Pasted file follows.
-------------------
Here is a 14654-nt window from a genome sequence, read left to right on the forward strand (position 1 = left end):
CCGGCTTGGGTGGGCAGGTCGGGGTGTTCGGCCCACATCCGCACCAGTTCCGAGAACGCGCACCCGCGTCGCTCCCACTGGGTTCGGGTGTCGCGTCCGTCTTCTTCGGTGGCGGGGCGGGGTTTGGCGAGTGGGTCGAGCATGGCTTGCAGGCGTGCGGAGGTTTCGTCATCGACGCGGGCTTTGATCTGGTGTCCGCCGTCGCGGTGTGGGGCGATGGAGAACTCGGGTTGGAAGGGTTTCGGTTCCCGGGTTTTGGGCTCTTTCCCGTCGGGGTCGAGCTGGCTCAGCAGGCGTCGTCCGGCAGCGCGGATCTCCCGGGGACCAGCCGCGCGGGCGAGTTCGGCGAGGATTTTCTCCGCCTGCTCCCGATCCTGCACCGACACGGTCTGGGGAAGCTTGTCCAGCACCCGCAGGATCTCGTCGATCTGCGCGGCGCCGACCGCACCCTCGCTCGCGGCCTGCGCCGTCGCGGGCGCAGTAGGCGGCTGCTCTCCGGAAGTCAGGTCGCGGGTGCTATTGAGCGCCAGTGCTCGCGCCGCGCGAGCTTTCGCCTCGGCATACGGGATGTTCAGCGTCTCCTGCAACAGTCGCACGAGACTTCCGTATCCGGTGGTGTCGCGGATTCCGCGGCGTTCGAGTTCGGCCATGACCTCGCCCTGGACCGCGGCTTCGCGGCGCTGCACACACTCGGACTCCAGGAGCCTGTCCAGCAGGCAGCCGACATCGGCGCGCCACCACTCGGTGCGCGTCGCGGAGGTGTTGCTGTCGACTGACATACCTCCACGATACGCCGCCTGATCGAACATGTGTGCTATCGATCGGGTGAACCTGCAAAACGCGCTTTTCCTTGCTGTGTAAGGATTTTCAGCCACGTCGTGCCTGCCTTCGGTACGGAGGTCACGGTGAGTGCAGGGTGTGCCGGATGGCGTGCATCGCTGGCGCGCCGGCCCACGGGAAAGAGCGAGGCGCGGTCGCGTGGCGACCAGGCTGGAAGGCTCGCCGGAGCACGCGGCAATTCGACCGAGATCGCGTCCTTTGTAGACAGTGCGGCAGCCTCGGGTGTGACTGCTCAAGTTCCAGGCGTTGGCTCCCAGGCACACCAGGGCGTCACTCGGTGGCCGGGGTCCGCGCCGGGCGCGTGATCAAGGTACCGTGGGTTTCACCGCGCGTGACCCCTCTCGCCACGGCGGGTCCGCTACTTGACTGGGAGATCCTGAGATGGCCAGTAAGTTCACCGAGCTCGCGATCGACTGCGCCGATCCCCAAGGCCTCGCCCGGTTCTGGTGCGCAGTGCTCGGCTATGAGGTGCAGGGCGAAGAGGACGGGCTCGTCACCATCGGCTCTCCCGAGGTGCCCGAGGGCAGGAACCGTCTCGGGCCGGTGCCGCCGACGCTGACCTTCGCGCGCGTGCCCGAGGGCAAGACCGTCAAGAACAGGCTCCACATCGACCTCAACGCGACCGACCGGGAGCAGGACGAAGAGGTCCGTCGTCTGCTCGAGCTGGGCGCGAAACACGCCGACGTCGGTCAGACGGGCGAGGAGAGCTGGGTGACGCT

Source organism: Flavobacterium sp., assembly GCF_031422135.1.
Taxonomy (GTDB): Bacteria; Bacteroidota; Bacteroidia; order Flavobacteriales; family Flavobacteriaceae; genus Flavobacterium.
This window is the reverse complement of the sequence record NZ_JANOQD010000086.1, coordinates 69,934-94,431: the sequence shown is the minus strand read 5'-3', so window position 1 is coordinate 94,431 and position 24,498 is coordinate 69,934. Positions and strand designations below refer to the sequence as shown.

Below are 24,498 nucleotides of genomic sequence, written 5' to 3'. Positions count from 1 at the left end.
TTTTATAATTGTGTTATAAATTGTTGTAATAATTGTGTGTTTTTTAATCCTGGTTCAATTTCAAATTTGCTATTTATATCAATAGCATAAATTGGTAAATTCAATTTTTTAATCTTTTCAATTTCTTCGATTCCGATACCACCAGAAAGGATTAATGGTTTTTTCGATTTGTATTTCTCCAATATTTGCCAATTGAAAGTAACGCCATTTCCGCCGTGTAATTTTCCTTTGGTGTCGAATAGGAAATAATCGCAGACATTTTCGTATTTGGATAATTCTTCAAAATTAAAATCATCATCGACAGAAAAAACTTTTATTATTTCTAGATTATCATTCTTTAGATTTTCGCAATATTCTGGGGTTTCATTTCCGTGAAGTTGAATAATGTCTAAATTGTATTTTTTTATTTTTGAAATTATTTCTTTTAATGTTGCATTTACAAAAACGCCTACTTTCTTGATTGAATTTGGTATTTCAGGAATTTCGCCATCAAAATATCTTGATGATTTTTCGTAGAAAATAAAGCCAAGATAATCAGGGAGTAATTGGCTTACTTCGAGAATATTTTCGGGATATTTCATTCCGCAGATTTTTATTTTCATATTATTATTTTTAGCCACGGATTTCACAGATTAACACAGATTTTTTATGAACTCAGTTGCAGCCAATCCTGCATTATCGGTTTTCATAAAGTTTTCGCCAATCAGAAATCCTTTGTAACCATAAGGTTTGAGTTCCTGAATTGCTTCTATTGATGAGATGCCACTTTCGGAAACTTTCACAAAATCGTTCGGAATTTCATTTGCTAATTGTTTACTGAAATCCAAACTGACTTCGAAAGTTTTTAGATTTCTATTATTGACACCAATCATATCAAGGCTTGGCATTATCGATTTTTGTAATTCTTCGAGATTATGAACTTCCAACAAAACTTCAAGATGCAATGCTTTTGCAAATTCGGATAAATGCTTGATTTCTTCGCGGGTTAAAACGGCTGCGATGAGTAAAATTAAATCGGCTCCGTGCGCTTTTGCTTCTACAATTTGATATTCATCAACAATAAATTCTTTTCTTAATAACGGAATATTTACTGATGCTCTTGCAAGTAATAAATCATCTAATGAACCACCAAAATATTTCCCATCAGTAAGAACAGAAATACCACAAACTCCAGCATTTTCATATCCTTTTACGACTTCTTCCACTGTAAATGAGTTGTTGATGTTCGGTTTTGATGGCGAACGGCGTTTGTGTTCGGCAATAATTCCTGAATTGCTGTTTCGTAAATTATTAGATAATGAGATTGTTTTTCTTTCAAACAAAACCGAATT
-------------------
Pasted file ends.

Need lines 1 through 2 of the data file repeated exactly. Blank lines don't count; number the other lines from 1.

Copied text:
Here is a 14654-nt window from a genome sequence, read left to right on the forward strand (position 1 = left end):
CCGGCTTGGGTGGGCAGGTCGGGGTGTTCGGCCCACATCCGCACCAGTTCCGAGAACGCGCACCCGCGTCGCTCCCACTGGGTTCGGGTGTCGCGTCCGTCTTCTTCGGTGGCGGGGCGGGGTTTGGCGAGTGGGTCGAGCATGGCTTGCAGGCGTGCGGAGGTTTCGTCATCGACGCGGGCTTTGATCTGGTGTCCGCCGTCGCGGTGTGGGGCGATGGAGAACTCGGGTTGGAAGGGTTTCGGTTCCCGGGTTTTGGGCTCTTTCCCGTCGGGGTCGAGCTGGCTCAGCAGGCGTCGTCCGGCAGCGCGGATCTCCCGGGGACCAGCCGCGCGGGCGAGTTCGGCGAGGATTTTCTCCGCCTGCTCCCGATCCTGCACCGACACGGTCTGGGGAAGCTTGTCCAGCACCCGCAGGATCTCGTCGATCTGCGCGGCGCCGACCGCACCCTCGCTCGCGGCCTGCGCCGTCGCGGGCGCAGTAGGCGGCTGCTCTCCGGAAGTCAGGTCGCGGGTGCTATTGAGCGCCAGTGCTCGCGCCGCGCGAGCTTTCGCCTCGGCATACGGGATGTTCAGCGTCTCCTGCAACAGTCGCACGAGACTTCCGTATCCGGTGGTGTCGCGGATTCCGCGGCGTTCGAGTTCGGCCATGACCTCGCCCTGGACCGCGGCTTCGCGGCGCTGCACACACTCGGACTCCAGGAGCCTGTCCAGCAGGCAGCCGACATCGGCGCGCCACCACTCGGTGCGCGTCGCGGAGGTGTTGCTGTCGACTGACATACCTCCACGATACGCCGCCTGATCGAACATGTGTGCTATCGATCGGGTGAACCTGCAAAACGCGCTTTTCCTTGCTGTGTAAGGATTTTCAGCCACGTCGTGCCTGCCTTCGGTACGGAGGTCACGGTGAGTGCAGGGTGTGCCGGATGGCGTGCATCGCTGGCGCGCCGGCCCACGGGAAAGAGCGAGGCGCGGTCGCGTGGCGACCAGGCTGGAAGGCTCGCCGGAGCACGCGGCAATTCGACCGAGATCGCGTCCTTTGTAGACAGTGCGGCAGCCTCGGGTGTGACTGCTCAAGTTCCAGGCGTTGGCTCCCAGGCACACCAGGGCGTCACTCGGTGGCCGGGGTCCGCGCCGGGCGCGTGATCAAGGTACCGTGGGTTTCACCGCGCGTGACCCCTCTCGCCACGGCGGGTCCGCTACTTGACTGGGAGATCCTGAGATGGCCAGTAAGTTCACCGAGCTCGCGATCGACTGCGCCGATCCCCAAGGCCTCGCCCGGTTCTGGTGCGCAGTGCTCGGCTATGAGGTGCAGGGCGAAGAGGACGGGCTCGTCACCATCGGCTCTCCCGAGGTGCCCGAGGGCAGGAACCGTCTCGGGCCGGTGCCGCCGACGCTGACCTTCGCGCGCGTGCCCGAGGGCAAGACCGTCAAGAACAGGCTCCACATCGACCTCAACGCGACCGACCGGGAGCAGGACGAAGAGGTCCGTCGTCTGCTCGAGCTGGGCGCGAAACACGCCGACGTCGGTCAGACGGGCGAGGAGAGCTGGGTGACGCT